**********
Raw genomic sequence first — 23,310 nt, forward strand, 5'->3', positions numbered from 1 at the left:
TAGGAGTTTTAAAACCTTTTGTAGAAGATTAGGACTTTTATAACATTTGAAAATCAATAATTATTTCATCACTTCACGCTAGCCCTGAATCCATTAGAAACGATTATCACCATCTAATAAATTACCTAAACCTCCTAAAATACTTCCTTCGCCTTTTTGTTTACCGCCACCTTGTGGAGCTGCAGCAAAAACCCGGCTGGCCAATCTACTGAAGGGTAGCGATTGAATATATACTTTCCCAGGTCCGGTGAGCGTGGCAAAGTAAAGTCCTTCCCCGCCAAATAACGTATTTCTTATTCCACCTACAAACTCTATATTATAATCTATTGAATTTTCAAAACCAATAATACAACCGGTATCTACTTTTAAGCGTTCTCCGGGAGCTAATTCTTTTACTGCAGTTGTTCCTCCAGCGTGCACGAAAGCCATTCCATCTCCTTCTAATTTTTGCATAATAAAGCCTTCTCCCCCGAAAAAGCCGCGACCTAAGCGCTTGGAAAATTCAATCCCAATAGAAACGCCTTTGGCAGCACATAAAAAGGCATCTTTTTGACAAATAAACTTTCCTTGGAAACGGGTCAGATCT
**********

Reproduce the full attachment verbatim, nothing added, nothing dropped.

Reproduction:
Raw genomic sequence first — 23,310 nt, forward strand, 5'->3', positions numbered from 1 at the left:
TAGGAGTTTTAAAACCTTTTGTAGAAGATTAGGACTTTTATAACATTTGAAAATCAATAATTATTTCATCACTTCACGCTAGCCCTGAATCCATTAGAAACGATTATCACCATCTAATAAATTACCTAAACCTCCTAAAATACTTCCTTCGCCTTTTTGTTTACCGCCACCTTGTGGAGCTGCAGCAAAAACCCGGCTGGCCAATCTACTGAAGGGTAGCGATTGAATATATACTTTCCCAGGTCCGGTGAGCGTGGCAAAGTAAAGTCCTTCCCCGCCAAATAACGTATTTCTTATTCCACCTACAAACTCTATATTATAATCTATTGAATTTTCAAAACCAATAATACAACCGGTATCTACTTTTAAGCGTTCTCCGGGAGCTAATTCTTTTACTGCAGTTGTTCCTCCAGCGTGCACGAAAGCCATTCCATCTCCTTCTAATTTTTGCATAATAAAGCCTTCTCCCCCGAAAAAGCCGCGACCTAAGCGCTTGGAAAATTCAATCCCAATAGAAACGCCTTTGGCAGCACATAAAAAGGCATCTTTTTGACAAATAAACTTTCCTTGGAAACGGGTCAGATCT